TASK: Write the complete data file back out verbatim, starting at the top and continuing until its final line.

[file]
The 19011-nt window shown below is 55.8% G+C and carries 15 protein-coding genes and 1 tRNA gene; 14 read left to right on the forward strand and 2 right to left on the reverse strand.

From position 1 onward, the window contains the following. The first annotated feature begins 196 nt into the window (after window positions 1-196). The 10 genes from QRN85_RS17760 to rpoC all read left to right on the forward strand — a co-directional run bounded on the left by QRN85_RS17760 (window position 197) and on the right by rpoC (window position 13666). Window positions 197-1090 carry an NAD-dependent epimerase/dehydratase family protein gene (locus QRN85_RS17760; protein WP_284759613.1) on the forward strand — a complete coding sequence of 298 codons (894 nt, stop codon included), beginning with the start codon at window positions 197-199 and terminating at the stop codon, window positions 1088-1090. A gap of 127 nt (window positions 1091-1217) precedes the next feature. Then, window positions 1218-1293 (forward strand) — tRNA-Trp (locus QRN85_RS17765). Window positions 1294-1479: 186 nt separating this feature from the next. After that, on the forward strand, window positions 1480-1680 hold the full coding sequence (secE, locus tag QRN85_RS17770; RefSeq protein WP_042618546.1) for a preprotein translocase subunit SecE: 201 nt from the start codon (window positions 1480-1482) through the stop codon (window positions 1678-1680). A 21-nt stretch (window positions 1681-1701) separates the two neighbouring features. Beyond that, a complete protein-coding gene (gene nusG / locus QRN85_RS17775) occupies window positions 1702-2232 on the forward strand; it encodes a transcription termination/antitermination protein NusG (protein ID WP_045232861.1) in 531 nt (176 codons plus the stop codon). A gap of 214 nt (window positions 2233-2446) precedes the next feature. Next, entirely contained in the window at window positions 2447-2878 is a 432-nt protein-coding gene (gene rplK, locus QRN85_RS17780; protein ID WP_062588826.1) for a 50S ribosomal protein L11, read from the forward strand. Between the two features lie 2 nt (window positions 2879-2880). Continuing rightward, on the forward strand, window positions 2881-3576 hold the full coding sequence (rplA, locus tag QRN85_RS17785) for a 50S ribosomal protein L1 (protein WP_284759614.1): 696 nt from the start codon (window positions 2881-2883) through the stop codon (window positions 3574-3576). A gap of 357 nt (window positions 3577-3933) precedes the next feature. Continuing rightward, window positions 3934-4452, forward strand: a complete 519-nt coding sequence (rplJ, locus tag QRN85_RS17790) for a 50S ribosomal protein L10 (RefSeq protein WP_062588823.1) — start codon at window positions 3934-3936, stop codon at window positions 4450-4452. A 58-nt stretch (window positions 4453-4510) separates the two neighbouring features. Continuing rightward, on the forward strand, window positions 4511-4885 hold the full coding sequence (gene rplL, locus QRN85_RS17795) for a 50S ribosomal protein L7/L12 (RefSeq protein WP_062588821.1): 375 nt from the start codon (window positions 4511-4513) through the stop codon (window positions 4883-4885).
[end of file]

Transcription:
The 19011-nt window shown below is 55.8% G+C and carries 15 protein-coding genes and 1 tRNA gene; 14 read left to right on the forward strand and 2 right to left on the reverse strand.

From position 1 onward, the window contains the following. The first annotated feature begins 196 nt into the window (after window positions 1-196). The 10 genes from QRN85_RS17760 to rpoC all read left to right on the forward strand — a co-directional run bounded on the left by QRN85_RS17760 (window position 197) and on the right by rpoC (window position 13666). Window positions 197-1090 carry an NAD-dependent epimerase/dehydratase family protein gene (locus QRN85_RS17760; protein WP_284759613.1) on the forward strand — a complete coding sequence of 298 codons (894 nt, stop codon included), beginning with the start codon at window positions 197-199 and terminating at the stop codon, window positions 1088-1090. A gap of 127 nt (window positions 1091-1217) precedes the next feature. Then, window positions 1218-1293 (forward strand) — tRNA-Trp (locus QRN85_RS17765). Window positions 1294-1479: 186 nt separating this feature from the next. After that, on the forward strand, window positions 1480-1680 hold the full coding sequence (secE, locus tag QRN85_RS17770; RefSeq protein WP_042618546.1) for a preprotein translocase subunit SecE: 201 nt from the start codon (window positions 1480-1482) through the stop codon (window positions 1678-1680). A 21-nt stretch (window positions 1681-1701) separates the two neighbouring features. Beyond that, a complete protein-coding gene (gene nusG / locus QRN85_RS17775) occupies window positions 1702-2232 on the forward strand; it encodes a transcription termination/antitermination protein NusG (protein ID WP_045232861.1) in 531 nt (176 codons plus the stop codon). A gap of 214 nt (window positions 2233-2446) precedes the next feature. Next, entirely contained in the window at window positions 2447-2878 is a 432-nt protein-coding gene (gene rplK, locus QRN85_RS17780; protein ID WP_062588826.1) for a 50S ribosomal protein L11, read from the forward strand. Between the two features lie 2 nt (window positions 2879-2880). Continuing rightward, on the forward strand, window positions 2881-3576 hold the full coding sequence (rplA, locus tag QRN85_RS17785) for a 50S ribosomal protein L1 (protein WP_284759614.1): 696 nt from the start codon (window positions 2881-2883) through the stop codon (window positions 3574-3576). A gap of 357 nt (window positions 3577-3933) precedes the next feature. Continuing rightward, window positions 3934-4452, forward strand: a complete 519-nt coding sequence (rplJ, locus tag QRN85_RS17790) for a 50S ribosomal protein L10 (RefSeq protein WP_062588823.1) — start codon at window positions 3934-3936, stop codon at window positions 4450-4452. A 58-nt stretch (window positions 4453-4510) separates the two neighbouring features. Continuing rightward, on the forward strand, window positions 4511-4885 hold the full coding sequence (gene rplL, locus QRN85_RS17795) for a 50S ribosomal protein L7/L12 (RefSeq protein WP_062588821.1): 375 nt from the start codon (window positions 4511-4513) through the stop codon (window positions 4883-4885).